I used to listen to a lot of Christian music. My radio dial rarely deviated from its position at 105.3 FM, the only contemporary Christian music station in the Seattle area. While my CD collection still largely consists of Christian music, my interest and enthusiasm for Christian pop has waned considerably. Why? I started listening to secular pop music, and on average, it’s better.
It’s as if the Christian artists are trying their best to keep up with the hip music, but aren’t really doing it. Christian music is a nerd in junior high: it wants to fit in with all the cool kids, but it really never achieves its goal.
As a musician, it’s particularly disturbing to find so limited a selection of quality Christian pop music (and for you purists and skeptics, "quality Christian pop music" isn’t oxymoronic). Why do I so often have to choose between spiritual truth and good art? Are Christianity and pop culture, which includes pop music, simply incompatible?
I realize that my options in music aren’t limited to Top 40 songs. Many of my music professors would remind me that "Christian music" is a much broader category than any one genre of music. I do appreciate other styles of music — I sing one of the many in concert choir — and will heartily agree that, for example, Christians are generally on the forefront of modern hymn composition. But until hymns top the charts for the majority of American culture, my question remains: are Christianity and pop culture incompatible?
For that matter, should Christianity and pop culture be compatible? The problem with trying to keep up with the society in which we live is that it causes us, as Christians, to lose our identity, our uniqueness. If we are just playing catch up, we are striving for conformity. In essence, we are saying, "we’d really like to be living like the rest of the world." At the same time, Christians who shun the world around them — the world of which they are inextricably a part — lose their ability to communicate with that world, and so lose their relevance.
If contemporary Christian music is too imitative of pop culture, Christian TV goes to the opposite extreme. The vast majority of Christian television that I’ve had the unfortunate experience of watching has shown little understanding of real life.
So is there a different solution, if neither clinging to nor completely rejecting pop culture is the answer? Is there some middle ground, or is there a different approach altogether that maintains our identity and our relevance? Can I be both a good artist and a Christian artist?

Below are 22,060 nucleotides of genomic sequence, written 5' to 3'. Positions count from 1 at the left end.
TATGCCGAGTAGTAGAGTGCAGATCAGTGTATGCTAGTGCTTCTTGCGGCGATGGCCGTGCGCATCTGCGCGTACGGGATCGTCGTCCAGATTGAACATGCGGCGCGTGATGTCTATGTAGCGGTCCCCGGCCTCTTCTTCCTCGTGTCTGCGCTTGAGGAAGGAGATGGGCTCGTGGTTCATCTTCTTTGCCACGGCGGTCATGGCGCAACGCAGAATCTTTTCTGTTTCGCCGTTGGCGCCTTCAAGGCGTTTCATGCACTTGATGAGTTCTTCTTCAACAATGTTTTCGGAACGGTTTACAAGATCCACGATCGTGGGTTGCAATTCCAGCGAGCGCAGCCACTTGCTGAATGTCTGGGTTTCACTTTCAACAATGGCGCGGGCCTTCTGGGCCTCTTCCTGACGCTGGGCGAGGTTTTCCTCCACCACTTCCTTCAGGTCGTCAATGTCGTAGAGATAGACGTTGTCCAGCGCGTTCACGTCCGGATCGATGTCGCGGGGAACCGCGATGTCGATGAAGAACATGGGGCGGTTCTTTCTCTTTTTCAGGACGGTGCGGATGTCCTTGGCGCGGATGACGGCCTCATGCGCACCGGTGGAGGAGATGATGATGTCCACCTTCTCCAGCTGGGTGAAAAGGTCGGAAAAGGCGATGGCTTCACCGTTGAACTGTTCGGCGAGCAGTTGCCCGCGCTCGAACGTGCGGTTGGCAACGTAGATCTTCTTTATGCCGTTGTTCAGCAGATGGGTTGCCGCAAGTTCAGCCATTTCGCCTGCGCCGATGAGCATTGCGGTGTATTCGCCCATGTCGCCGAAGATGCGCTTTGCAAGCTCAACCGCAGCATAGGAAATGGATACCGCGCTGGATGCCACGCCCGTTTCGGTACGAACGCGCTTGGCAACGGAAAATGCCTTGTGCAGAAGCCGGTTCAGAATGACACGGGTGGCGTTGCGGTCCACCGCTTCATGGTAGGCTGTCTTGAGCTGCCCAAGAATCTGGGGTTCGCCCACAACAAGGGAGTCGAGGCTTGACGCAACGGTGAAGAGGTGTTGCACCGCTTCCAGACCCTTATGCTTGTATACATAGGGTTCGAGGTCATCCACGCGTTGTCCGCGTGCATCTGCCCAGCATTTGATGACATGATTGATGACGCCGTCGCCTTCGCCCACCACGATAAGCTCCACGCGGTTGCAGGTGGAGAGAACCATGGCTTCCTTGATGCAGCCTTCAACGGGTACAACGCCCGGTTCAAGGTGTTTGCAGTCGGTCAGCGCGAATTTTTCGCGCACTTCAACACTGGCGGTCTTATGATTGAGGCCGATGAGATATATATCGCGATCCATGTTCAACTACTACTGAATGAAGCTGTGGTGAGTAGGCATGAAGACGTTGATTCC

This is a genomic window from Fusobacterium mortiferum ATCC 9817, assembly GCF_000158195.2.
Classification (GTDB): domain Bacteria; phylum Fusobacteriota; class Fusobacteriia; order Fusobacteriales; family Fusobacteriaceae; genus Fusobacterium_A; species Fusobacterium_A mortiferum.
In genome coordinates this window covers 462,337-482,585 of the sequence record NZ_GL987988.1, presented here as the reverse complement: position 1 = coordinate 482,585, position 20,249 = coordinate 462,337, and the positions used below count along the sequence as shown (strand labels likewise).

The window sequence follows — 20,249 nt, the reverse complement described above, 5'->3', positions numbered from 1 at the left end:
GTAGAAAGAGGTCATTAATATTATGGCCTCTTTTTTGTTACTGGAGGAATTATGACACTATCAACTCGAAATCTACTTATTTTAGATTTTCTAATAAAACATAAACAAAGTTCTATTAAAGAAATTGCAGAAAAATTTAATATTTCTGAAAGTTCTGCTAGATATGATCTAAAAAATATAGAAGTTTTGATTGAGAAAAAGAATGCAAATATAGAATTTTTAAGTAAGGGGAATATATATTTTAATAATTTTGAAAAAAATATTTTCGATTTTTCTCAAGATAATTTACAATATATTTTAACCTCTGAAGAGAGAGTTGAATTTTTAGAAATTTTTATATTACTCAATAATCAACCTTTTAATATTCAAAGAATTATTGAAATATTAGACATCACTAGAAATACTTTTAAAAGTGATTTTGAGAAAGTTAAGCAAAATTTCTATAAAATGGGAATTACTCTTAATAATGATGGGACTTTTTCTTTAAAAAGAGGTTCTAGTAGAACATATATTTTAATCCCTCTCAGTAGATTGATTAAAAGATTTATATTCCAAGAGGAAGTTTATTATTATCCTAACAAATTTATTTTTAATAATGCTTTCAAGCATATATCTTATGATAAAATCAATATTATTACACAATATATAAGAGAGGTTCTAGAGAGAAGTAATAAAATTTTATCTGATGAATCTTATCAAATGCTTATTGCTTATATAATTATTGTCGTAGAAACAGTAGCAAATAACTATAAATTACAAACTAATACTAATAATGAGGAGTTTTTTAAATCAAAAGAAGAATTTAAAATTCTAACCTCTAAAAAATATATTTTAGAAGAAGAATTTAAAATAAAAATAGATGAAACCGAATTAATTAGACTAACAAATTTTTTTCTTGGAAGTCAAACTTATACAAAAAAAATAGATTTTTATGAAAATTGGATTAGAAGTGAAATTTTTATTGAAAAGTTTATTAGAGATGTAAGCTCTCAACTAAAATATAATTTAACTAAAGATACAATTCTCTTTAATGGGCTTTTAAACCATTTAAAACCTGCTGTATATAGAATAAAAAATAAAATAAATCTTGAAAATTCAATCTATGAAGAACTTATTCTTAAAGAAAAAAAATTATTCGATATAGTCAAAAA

Yes, I can; indeed, my faith should make me a better musician. Because I know our audience is not human only, my motivation should be stronger to create the best music I can.
This is how Christians must maintain both their identity and their relevance: rather than clinging to what Christians have been and what Christians have done and rather than striving for where American culture is today, Christians should be innovators, pushing the envelope of all areas of life, especially art.
Pushing the envelope doesn’t mean throwing away tradition. Much strength and identity is found in the richness of Christian tradition. But tradition without change promotes staleness, not stability. Christian tradition is only beneficial when it is made relevant to its culture.
But more than just being relevant to the culture, our call is to continually find newness and freshness in our worship and service to God. We conform to our Creator’s image best when we create ourselves. To borrow from Eugene Peterson’s paraphrased version of the New Testament, "The Message," if Christians are to be "salt and light," then we must illuminate and give flavor to and otherwise dull life. Christian art should be cutting edge expression.
To often, we rationalize mediocrity in what we do: "God accepts me just the way I am." We insist that as long as we do something with the right attitude, we’re OK because were doing it "for the glory of God. "Unfortunately, God isn’t glorified by mediocre music; instead quite the reverse is true. We profane the reputation of Jesus if we do things poorly while declaring it to be for his glory.
As Christians, we have the best motivation for pursuing, and attaining excellence.Trying to keep up with the culture is settling for less than what Christian artists can, and should be. Christian art must become the epitome of what excellent art is.
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Title: Christians should lead by excellence | Author: Nate Woodward | Section: Opinions | Published Date: 1998-12-02 | Internal ID: 362